Swens N’ Dobs // A Space Odyssey

This week we review Interstellar, the newest mind-bending, visually popping, outer space adventure drama from director Christopher Nolan (Memento, Dark Knight, Inception). The film stars Matthew McConaughey (Dallas Buyer’s Club, The Wolf of Wall Street) as Cooper, an astronaut/engineer fated to save the future of the human race by exploring space for a new habitable planet. Also starring Jessica Chastain (Zero Dark Thirty, The Help), Anne Hathaway (Les Miserables, The Devil Wears Prada) and Michael Caine (The Dark Knight).


Christopher Nolan is breaking my heart. Interstellar adds more evidence to my theory that the once-wonderful director is slowly becoming a more complex, slightly more thought-provoking version of James Cameron (and I don’t mean that as a compliment.) Stunning visuals and sheer girth are simply not enough to mask the weak screenplay and frequent overacting. The movie relies on the talents of too many easily imitated actors cast in predictable roles. It fails to give them much to work with, resulting in absurd caricatures flaunting themselves on screen for three hours. Anne Hathaway delivers an acceptable performance, but Matthew McConaughey, who recently shocked the world with a few incredible performances, is unfortunately most reminiscent of his character from the new Lincoln car commercials. He slurs his words in an inaudible undertone and never looks directly at anyone when he speaks. Moments of realistic dialogue are few and far between. The absence of realism would not have bothered me if Nolan’s imaginative vision made up for it. Yet even here Interstellar falls short. The coolest scene takes place on a planet with enormous waves that rise up, high and ominous over the spaceship, and then crash dramatically as our protagonists scramble to escape. Beyond this scene, we are barely given access to the interesting planets in the periphery of the plot. We enter one frozen, barren planet. But the movie’s most interesting quality is the astronaut stranded there, an unintentionally hilarious casting choice revealed dramatically halfway through the film (I won’t spoil it here). The film included too many of these accidentally funny moments to be considered a successful drama. Interstellar is lengthy, utterly absurd, yet entertaining. Should you see it? If you’re at all considering it, watch it now while it’s still in theaters. Once Interstellar is off the big screen, there’s no point.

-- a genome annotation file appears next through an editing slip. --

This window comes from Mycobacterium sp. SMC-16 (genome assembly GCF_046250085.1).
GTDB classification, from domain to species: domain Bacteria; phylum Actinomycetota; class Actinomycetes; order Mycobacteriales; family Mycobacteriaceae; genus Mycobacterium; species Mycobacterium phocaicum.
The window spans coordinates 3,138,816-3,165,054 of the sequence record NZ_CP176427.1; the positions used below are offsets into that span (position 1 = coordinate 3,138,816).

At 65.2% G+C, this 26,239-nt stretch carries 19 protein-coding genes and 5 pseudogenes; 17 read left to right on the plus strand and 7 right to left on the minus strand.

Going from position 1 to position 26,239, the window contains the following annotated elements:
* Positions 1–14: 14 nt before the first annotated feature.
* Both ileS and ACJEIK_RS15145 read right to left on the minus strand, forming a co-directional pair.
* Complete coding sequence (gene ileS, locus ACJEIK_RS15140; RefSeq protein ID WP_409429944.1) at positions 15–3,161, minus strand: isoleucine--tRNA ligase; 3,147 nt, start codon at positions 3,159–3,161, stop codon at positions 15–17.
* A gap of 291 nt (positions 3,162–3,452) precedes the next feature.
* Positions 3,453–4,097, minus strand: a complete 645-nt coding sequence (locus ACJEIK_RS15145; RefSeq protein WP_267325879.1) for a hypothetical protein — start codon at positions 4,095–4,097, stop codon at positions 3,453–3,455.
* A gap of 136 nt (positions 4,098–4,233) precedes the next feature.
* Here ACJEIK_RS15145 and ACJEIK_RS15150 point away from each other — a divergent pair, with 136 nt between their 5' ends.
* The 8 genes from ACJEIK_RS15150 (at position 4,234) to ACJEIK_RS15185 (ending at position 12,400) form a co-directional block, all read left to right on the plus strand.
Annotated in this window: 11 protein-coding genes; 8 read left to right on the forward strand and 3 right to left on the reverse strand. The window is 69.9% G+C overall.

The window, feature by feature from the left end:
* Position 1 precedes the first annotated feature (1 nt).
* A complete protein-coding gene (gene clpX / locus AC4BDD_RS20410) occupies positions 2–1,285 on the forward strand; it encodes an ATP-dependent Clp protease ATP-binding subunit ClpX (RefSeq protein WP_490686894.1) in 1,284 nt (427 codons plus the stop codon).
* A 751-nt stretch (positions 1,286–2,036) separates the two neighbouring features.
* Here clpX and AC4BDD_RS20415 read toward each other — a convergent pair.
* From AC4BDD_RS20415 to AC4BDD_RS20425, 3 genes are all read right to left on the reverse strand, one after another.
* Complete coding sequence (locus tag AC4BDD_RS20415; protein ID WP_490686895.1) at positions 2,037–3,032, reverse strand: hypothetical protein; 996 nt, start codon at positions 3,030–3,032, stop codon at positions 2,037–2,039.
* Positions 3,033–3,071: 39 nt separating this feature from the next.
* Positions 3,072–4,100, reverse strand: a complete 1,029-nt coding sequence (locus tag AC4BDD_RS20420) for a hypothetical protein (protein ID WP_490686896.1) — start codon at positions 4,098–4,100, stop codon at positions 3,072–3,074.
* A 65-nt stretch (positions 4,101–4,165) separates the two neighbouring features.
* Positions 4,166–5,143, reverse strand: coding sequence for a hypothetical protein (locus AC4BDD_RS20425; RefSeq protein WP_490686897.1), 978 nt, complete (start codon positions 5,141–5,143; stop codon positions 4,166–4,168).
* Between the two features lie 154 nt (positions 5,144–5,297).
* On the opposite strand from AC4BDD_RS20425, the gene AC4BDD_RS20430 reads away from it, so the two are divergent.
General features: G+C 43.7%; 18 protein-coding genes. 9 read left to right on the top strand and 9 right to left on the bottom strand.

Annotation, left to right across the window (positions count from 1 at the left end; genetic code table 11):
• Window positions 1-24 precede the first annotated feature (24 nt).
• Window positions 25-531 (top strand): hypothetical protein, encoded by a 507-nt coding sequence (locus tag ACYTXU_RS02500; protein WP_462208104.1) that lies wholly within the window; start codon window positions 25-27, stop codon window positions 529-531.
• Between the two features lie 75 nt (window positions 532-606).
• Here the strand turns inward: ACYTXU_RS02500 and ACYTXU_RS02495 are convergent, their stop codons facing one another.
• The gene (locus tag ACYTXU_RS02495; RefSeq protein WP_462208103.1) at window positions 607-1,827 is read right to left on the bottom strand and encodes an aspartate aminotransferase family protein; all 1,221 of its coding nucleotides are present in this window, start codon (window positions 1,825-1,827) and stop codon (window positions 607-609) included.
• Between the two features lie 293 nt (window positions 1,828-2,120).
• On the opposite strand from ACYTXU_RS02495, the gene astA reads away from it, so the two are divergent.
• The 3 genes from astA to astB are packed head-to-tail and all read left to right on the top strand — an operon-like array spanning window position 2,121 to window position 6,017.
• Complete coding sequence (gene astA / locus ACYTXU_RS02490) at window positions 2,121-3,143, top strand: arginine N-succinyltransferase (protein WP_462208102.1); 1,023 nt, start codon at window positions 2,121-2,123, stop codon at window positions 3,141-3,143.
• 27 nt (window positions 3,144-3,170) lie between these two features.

Interstellar is a classic Christopher Nolan film. It is incredibly beautiful—yet too much of it is unnecessarily confusing. With a running time of just under 3 hours, Interstellar drags on a bit too much. This dragging on becomes more and more acceptable the longer you watch what is going on. The movie is simply beautiful. Whether it is the scenes on the slowly dissipating planet of Earth or those that take place in space, the imagery is imaginative and often awe-inspiring. This should not be a surprise for those who are familiar with Nolan’s work in Inception and The Dark Knight. Another interesting thing is that with such a fantastic cast (Matthew McConaughey, Anne Hathaway, Jessica Chastain, Michael Caine and even John Lithgow), the best characters aren’t even human, but weirdly shaped robots with personalities. While you can’t help but be amazed by what you are seeing, the dialogue leaves very little to the imagination. Some of the lines are laughable and not in a good way. For the second week in a row, I came out of a movie without a clue of what just happened. While it worked well with Birdman, the intricacies of Interstellar did not seem necessary and worked out just a little too perfectly. One of my biggest disappointments with the film is in Chastain’s role. I think Chastain is a fantastic actress and have enjoyed her at almost every turn, but this movie did not provide her with enough to do. She contributed to some of the highly emotional aspects of the film, but other than that she was just there. I recommend that you go see Interstellar, but only if it is still in theaters. Otherwise, you will not be able to get the most out of this film and its astounding visuals.

More like Interstellar: Contact, Inception, Memento